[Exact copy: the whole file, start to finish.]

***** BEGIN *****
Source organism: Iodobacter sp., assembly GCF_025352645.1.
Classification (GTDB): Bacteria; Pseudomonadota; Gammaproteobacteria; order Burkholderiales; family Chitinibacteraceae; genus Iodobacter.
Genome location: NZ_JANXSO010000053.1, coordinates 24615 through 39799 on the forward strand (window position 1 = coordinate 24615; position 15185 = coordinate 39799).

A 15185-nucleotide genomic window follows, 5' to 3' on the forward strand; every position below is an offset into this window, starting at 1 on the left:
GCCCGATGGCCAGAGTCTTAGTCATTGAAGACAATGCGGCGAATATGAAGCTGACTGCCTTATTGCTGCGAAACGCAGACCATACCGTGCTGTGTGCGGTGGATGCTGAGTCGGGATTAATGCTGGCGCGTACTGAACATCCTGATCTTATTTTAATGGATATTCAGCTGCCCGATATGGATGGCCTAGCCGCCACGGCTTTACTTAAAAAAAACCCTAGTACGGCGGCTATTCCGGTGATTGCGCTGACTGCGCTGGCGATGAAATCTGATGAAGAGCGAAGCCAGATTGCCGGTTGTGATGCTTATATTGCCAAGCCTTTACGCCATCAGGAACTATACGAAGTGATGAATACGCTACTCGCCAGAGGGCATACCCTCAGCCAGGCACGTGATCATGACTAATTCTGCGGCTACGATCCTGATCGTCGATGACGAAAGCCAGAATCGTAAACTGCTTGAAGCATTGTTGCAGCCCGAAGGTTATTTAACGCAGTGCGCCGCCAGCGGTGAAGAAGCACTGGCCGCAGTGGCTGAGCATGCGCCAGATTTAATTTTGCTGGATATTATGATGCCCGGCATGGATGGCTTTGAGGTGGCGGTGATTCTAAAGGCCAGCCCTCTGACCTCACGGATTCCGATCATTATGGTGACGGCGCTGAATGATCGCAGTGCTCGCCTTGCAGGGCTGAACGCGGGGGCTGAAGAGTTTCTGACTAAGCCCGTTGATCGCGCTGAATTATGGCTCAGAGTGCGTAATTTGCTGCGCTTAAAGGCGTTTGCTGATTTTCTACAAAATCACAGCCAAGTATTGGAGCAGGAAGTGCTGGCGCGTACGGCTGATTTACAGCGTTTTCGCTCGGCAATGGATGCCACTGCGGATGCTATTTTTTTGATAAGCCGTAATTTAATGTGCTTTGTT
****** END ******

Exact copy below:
Source organism: Iodobacter sp., assembly GCF_025352645.1.
Classification (GTDB): Bacteria; Pseudomonadota; Gammaproteobacteria; order Burkholderiales; family Chitinibacteraceae; genus Iodobacter.
Genome location: NZ_JANXSO010000053.1, coordinates 24615 through 39799 on the forward strand (window position 1 = coordinate 24615; position 15185 = coordinate 39799).

A 15185-nucleotide genomic window follows, 5' to 3' on the forward strand; every position below is an offset into this window, starting at 1 on the left:
GCCCGATGGCCAGAGTCTTAGTCATTGAAGACAATGCGGCGAATATGAAGCTGACTGCCTTATTGCTGCGAAACGCAGACCATACCGTGCTGTGTGCGGTGGATGCTGAGTCGGGATTAATGCTGGCGCGTACTGAACATCCTGATCTTATTTTAATGGATATTCAGCTGCCCGATATGGATGGCCTAGCCGCCACGGCTTTACTTAAAAAAAACCCTAGTACGGCGGCTATTCCGGTGATTGCGCTGACTGCGCTGGCGATGAAATCTGATGAAGAGCGAAGCCAGATTGCCGGTTGTGATGCTTATATTGCCAAGCCTTTACGCCATCAGGAACTATACGAAGTGATGAATACGCTACTCGCCAGAGGGCATACCCTCAGCCAGGCACGTGATCATGACTAATTCTGCGGCTACGATCCTGATCGTCGATGACGAAAGCCAGAATCGTAAACTGCTTGAAGCATTGTTGCAGCCCGAAGGTTATTTAACGCAGTGCGCCGCCAGCGGTGAAGAAGCACTGGCCGCAGTGGCTGAGCATGCGCCAGATTTAATTTTGCTGGATATTATGATGCCCGGCATGGATGGCTTTGAGGTGGCGGTGATTCTAAAGGCCAGCCCTCTGACCTCACGGATTCCGATCATTATGGTGACGGCGCTGAATGATCGCAGTGCTCGCCTTGCAGGGCTGAACGCGGGGGCTGAAGAGTTTCTGACTAAGCCCGTTGATCGCGCTGAATTATGGCTCAGAGTGCGTAATTTGCTGCGCTTAAAGGCGTTTGCTGATTTTCTACAAAATCACAGCCAAGTATTGGAGCAGGAAGTGCTGGCGCGTACGGCTGATTTACAGCGTTTTCGCTCGGCAATGGATGCCACTGCGGATGCTATTTTTTTGATAAGCCGTAATTTAATGTGCTTTGTT